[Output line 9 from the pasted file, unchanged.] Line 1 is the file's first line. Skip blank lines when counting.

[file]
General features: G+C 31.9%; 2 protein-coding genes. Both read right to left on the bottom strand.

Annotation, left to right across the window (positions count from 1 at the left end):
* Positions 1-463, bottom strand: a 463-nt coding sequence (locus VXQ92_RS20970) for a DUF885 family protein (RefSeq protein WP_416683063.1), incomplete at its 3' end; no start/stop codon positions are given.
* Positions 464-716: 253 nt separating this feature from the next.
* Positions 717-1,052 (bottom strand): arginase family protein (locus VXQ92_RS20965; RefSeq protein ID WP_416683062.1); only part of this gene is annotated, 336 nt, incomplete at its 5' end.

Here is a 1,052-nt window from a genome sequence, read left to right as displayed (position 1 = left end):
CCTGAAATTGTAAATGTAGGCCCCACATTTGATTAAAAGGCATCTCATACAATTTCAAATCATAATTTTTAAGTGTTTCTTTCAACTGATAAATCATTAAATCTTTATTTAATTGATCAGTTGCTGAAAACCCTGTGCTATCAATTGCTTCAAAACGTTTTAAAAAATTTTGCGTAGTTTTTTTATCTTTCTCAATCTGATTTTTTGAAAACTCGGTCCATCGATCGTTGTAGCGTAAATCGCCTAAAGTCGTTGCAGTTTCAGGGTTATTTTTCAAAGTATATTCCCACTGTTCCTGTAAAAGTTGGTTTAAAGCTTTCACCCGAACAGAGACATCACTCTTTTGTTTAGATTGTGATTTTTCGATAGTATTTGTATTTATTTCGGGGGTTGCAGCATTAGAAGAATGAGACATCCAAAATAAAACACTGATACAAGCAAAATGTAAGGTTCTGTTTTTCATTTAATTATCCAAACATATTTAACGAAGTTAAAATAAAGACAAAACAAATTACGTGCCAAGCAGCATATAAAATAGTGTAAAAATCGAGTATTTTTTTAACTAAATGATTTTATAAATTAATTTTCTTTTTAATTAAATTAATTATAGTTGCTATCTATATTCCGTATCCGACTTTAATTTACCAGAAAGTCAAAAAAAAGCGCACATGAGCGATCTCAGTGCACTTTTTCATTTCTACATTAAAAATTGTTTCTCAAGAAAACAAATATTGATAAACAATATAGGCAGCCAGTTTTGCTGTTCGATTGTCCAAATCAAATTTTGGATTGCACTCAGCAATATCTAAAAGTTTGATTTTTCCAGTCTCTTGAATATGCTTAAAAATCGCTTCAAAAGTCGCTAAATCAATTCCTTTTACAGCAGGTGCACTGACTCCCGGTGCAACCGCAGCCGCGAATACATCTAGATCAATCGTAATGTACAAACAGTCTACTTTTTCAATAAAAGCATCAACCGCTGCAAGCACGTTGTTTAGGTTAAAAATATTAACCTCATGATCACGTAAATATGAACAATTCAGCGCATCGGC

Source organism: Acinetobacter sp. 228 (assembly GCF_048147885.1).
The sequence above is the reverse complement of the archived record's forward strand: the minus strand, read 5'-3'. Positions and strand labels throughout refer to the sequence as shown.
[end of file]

The sequence above is the reverse complement of the archived record's forward strand: the minus strand, read 5'-3'. Positions and strand labels throughout refer to the sequence as shown.